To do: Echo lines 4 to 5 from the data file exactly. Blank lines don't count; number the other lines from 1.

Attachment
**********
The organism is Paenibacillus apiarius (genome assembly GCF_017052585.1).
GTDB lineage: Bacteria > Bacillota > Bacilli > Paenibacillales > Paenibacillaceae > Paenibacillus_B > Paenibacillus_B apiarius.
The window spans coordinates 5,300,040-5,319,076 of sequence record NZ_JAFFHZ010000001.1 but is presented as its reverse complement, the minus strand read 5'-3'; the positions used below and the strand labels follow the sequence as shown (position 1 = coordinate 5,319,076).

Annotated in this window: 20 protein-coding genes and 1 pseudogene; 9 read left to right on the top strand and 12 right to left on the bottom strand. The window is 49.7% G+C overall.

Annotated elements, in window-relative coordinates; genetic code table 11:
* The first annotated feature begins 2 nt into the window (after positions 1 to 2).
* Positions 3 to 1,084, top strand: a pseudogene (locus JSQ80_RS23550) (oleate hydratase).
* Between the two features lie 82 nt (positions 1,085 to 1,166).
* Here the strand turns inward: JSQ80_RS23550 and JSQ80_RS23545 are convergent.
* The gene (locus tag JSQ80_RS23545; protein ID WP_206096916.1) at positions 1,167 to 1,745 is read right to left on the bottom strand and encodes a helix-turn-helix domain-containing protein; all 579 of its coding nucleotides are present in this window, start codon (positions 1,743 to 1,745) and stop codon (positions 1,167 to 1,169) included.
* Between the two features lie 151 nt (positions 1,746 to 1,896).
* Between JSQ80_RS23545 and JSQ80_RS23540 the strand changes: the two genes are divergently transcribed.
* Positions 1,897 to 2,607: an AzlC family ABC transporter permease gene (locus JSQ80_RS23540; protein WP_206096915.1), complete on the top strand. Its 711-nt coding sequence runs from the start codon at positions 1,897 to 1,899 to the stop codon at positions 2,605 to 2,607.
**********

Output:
Annotated in this window: 20 protein-coding genes and 1 pseudogene; 9 read left to right on the top strand and 12 right to left on the bottom strand. The window is 49.7% G+C overall.

Annotated elements, in window-relative coordinates; genetic code table 11: